Skelton was first into the ring, forced to set the pace but leave the fences up, too.  Skelton and Big Star cleared the first jump, an oxer, with room to spare and looked electric by the time he reached the third obstacle. However, after a very tight turn to a tricky vertical over a liverpool that had been foiling the opposition all night, Big Star dropped the rail.

Nick Skelton and Big Star. Photo by Ben Radvanyi Photography

“He hasn’t jumped indoors much, funnily enough,” Skelton said of the 13-year-old. “This is the fourth show he’s ever done [in an indoor ring]. He came here when he was 8 years old. I wouldn’t say indoors is his forte. He likes wide-open spaces. But I was very pleased. You go first, you try to put a decent enough time up, but when you’ve got these guys behind you, it didn’t work out today.”

Farrington, as usual, was ready to rumble. It helps that Creedance is a fast horse. But the flashy chestnut stumbled after clearing the first fence, and they bravely only survived the tight turn from fence 6A to the tricky liverpool. In fact, they may have turned too tightly; Creedance headed for the far left side of the obstacle, but cleared it anyway. Still, after scorching the course in the fastest time of 35.19 seconds, they knocked down the final fence.

Kent Farrington and Creedance. Photo by Ben Radvanyi Photography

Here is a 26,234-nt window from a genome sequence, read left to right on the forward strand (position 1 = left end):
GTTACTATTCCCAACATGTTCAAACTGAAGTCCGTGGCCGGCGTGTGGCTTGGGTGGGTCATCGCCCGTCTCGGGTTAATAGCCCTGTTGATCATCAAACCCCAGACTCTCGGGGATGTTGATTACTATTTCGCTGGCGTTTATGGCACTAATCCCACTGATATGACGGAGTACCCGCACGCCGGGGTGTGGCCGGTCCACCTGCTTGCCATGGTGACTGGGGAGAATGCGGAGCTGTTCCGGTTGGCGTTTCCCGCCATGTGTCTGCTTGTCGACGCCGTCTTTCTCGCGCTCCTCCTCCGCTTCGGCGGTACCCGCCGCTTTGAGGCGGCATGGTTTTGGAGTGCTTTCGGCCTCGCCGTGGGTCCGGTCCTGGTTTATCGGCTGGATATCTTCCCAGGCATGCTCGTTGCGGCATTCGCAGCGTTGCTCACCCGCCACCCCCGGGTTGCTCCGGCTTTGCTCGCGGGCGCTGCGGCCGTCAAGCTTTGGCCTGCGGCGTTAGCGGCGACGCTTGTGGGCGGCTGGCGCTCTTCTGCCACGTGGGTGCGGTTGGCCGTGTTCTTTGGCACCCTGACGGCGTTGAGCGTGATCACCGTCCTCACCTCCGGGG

Sweetman, so brilliant in the opening round, also dislodged a rail on 11A, the first part of a double combination.

Still, Farrington was happy with Creedance, who is only 9 since he hasn’t done a lot of indoor competitions. “This is his third show inside,” he said. “He’s coming on well and I think he has a bright future in the sport.”

Farrington has had Creedance for two years, and like others in his stable, he gets them young, and trains them up. “This year he has stepped up to a higher level,” he said. “He hasn’t seen many international shows.”

Some say the horse show this week has been the toughest seen at the Royal in a decade. Four of the top five finishers in the World Cup qualifier are Olympic medalists: Skelton won team gold at the 2012 Games in London and an individual gold in Rio this summer; Farrington and Ward were members of the U.S. team that won silver in Rio; Mac Cone, who finished fifth with 8 faults in the jump-off, won a silver team medal for Canada at the 2008 Olympic Games.  

Ohlala, the mare who had been so brilliant two weeks ago for Lauren Hough to win the World Cup qualifier in Washington, earned 8 faults after encountering the liverpool and then the mare had the next fence down, too. They were 12th.  

Ian Millar, who won his 12th Canadian title last weekend, knocked one rail down to finish 11th  with Dixson, which hasn’t shown indoors at the Royal before this season. Dixson hadn’t had a rail down in four previous rounds at the Royal this week.

All in all, Farrington easily leads the North American East Coast League World Cup qualifying standings with 72 points, while Audrey Coulter is second (45) and Ward third at 44 points.

See full results from the $130,270 Longines FEI Toronto World Cup qualifier.